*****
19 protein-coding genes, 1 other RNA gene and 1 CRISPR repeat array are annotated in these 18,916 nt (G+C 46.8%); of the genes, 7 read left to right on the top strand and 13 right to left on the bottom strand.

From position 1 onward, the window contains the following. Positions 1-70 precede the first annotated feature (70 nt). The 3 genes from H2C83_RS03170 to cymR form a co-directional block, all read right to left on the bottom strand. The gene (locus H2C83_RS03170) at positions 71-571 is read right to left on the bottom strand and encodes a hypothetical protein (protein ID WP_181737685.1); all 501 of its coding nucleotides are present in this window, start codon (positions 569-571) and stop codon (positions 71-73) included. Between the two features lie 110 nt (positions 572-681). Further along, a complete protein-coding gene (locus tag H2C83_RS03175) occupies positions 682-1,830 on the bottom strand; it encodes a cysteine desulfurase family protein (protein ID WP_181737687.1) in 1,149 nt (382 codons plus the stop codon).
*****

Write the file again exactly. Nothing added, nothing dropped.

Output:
19 protein-coding genes, 1 other RNA gene and 1 CRISPR repeat array are annotated in these 18,916 nt (G+C 46.8%); of the genes, 7 read left to right on the top strand and 13 right to left on the bottom strand.

From position 1 onward, the window contains the following. Positions 1-70 precede the first annotated feature (70 nt). The 3 genes from H2C83_RS03170 to cymR form a co-directional block, all read right to left on the bottom strand. The gene (locus H2C83_RS03170) at positions 71-571 is read right to left on the bottom strand and encodes a hypothetical protein (protein ID WP_181737685.1); all 501 of its coding nucleotides are present in this window, start codon (positions 569-571) and stop codon (positions 71-73) included. Between the two features lie 110 nt (positions 572-681). Further along, a complete protein-coding gene (locus tag H2C83_RS03175) occupies positions 682-1,830 on the bottom strand; it encodes a cysteine desulfurase family protein (protein ID WP_181737687.1) in 1,149 nt (382 codons plus the stop codon).